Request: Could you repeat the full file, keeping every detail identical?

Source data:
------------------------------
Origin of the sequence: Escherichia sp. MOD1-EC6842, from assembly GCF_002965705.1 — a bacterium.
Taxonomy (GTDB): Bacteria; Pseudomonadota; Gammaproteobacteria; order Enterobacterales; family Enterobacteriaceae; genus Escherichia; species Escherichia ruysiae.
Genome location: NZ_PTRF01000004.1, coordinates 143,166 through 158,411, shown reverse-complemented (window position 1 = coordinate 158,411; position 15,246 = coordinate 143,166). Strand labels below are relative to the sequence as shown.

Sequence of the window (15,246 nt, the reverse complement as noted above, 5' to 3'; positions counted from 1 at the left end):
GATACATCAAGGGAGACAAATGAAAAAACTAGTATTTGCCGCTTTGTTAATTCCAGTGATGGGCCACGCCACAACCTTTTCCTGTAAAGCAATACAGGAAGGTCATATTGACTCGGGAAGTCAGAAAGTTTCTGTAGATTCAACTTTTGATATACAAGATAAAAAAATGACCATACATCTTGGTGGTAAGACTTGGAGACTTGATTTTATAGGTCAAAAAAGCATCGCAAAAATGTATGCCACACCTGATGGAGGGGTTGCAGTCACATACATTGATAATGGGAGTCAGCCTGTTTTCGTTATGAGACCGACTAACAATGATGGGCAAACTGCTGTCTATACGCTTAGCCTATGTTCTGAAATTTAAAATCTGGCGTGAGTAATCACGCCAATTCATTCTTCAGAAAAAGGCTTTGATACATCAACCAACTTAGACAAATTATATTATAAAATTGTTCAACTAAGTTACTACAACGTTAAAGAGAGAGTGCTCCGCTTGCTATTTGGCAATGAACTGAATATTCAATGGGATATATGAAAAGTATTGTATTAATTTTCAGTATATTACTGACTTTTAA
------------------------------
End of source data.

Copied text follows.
Origin of the sequence: Escherichia sp. MOD1-EC6842, from assembly GCF_002965705.1 — a bacterium.
Taxonomy (GTDB): Bacteria; Pseudomonadota; Gammaproteobacteria; order Enterobacterales; family Enterobacteriaceae; genus Escherichia; species Escherichia ruysiae.
Genome location: NZ_PTRF01000004.1, coordinates 143,166 through 158,411, shown reverse-complemented (window position 1 = coordinate 158,411; position 15,246 = coordinate 143,166). Strand labels below are relative to the sequence as shown.

Sequence of the window (15,246 nt, the reverse complement as noted above, 5' to 3'; positions counted from 1 at the left end):
GATACATCAAGGGAGACAAATGAAAAAACTAGTATTTGCCGCTTTGTTAATTCCAGTGATGGGCCACGCCACAACCTTTTCCTGTAAAGCAATACAGGAAGGTCATATTGACTCGGGAAGTCAGAAAGTTTCTGTAGATTCAACTTTTGATATACAAGATAAAAAAATGACCATACATCTTGGTGGTAAGACTTGGAGACTTGATTTTATAGGTCAAAAAAGCATCGCAAAAATGTATGCCACACCTGATGGAGGGGTTGCAGTCACATACATTGATAATGGGAGTCAGCCTGTTTTCGTTATGAGACCGACTAACAATGATGGGCAAACTGCTGTCTATACGCTTAGCCTATGTTCTGAAATTTAAAATCTGGCGTGAGTAATCACGCCAATTCATTCTTCAGAAAAAGGCTTTGATACATCAACCAACTTAGACAAATTATATTATAAAATTGTTCAACTAAGTTACTACAACGTTAAAGAGAGAGTGCTCCGCTTGCTATTTGGCAATGAACTGAATATTCAATGGGATATATGAAAAGTATTGTATTAATTTTCAGTATATTACTGACTTTTAA